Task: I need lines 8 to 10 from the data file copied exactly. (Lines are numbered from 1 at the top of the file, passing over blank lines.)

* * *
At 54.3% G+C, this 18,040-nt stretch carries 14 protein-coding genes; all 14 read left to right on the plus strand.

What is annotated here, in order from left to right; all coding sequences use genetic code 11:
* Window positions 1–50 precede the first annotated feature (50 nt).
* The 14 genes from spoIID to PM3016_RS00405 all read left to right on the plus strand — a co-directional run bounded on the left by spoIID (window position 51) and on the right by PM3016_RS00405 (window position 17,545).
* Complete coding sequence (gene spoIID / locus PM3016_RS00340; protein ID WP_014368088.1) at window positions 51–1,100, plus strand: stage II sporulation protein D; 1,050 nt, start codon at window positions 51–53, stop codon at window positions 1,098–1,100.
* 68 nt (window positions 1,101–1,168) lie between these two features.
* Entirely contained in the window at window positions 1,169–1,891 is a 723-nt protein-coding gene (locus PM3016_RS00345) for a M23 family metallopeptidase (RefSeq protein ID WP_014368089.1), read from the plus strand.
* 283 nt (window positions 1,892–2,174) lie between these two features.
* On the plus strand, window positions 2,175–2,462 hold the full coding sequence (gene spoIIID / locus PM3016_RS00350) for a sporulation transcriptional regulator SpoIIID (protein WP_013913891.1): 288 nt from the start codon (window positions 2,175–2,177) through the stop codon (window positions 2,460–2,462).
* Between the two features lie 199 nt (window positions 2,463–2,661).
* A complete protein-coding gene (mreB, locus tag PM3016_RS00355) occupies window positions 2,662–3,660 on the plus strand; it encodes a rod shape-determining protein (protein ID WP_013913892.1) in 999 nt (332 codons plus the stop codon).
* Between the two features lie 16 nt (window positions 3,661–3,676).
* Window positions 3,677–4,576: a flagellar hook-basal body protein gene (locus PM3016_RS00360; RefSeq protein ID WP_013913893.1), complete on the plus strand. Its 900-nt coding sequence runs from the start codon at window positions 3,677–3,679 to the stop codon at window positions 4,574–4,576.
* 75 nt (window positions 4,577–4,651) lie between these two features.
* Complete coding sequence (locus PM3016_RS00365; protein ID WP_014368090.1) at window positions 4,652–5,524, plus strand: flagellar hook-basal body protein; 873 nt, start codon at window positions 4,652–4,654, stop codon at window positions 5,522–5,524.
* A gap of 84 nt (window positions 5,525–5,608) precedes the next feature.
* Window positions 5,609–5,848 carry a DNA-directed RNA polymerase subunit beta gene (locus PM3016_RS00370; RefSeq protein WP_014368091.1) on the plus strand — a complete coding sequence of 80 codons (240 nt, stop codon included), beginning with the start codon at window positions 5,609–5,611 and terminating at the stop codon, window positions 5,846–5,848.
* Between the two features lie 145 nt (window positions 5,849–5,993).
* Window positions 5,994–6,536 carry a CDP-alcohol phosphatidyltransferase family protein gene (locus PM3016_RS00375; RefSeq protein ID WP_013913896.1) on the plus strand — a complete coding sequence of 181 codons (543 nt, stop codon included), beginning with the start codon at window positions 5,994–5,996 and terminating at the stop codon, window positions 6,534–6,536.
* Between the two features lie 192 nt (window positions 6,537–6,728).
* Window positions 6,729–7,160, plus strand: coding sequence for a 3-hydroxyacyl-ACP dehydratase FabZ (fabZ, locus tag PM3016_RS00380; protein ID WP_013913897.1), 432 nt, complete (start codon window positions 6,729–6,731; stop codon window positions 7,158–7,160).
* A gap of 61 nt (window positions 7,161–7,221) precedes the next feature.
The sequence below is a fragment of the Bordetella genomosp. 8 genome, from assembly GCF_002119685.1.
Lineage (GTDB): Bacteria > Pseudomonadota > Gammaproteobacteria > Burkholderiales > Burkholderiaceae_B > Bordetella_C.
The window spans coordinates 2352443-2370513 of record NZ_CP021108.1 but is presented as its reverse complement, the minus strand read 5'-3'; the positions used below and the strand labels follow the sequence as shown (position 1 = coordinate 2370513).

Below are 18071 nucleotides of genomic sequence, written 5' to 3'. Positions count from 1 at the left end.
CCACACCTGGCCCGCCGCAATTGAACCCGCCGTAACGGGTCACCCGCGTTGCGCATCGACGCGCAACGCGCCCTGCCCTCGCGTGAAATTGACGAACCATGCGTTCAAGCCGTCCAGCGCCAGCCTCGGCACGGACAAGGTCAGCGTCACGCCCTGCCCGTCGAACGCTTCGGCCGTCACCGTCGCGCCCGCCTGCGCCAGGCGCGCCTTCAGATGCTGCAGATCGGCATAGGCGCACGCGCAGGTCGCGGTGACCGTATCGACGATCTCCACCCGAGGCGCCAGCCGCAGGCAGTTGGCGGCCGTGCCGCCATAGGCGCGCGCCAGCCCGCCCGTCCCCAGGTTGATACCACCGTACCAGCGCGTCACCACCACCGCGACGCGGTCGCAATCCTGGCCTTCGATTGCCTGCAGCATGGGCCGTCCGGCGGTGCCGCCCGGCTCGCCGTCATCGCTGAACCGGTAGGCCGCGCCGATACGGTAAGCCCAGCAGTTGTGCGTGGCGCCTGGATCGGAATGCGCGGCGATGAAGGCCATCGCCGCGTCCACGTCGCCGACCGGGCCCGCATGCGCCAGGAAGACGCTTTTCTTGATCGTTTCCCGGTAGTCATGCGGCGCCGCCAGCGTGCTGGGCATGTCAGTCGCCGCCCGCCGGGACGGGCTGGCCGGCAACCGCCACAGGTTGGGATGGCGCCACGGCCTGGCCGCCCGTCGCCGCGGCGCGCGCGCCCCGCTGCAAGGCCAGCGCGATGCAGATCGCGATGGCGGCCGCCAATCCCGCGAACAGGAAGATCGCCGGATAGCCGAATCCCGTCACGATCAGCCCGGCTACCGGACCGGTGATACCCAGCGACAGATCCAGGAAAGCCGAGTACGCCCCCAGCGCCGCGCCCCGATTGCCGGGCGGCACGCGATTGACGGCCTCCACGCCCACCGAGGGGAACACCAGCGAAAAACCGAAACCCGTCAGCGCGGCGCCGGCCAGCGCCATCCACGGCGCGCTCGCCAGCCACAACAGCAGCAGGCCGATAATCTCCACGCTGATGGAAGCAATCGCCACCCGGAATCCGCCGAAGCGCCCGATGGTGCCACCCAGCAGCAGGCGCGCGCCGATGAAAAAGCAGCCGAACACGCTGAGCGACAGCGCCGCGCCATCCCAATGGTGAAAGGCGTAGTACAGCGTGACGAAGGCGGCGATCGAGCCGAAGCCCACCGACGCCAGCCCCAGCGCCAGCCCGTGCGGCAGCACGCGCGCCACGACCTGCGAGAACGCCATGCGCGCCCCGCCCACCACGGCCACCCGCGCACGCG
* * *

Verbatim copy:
* 283 nt (window positions 1,892–2,174) lie between these two features.
* On the plus strand, window positions 2,175–2,462 hold the full coding sequence (gene spoIIID / locus PM3016_RS00350) for a sporulation transcriptional regulator SpoIIID (protein WP_013913891.1): 288 nt from the start codon (window positions 2,175–2,177) through the stop codon (window positions 2,460–2,462).
* Between the two features lie 199 nt (window positions 2,463–2,661).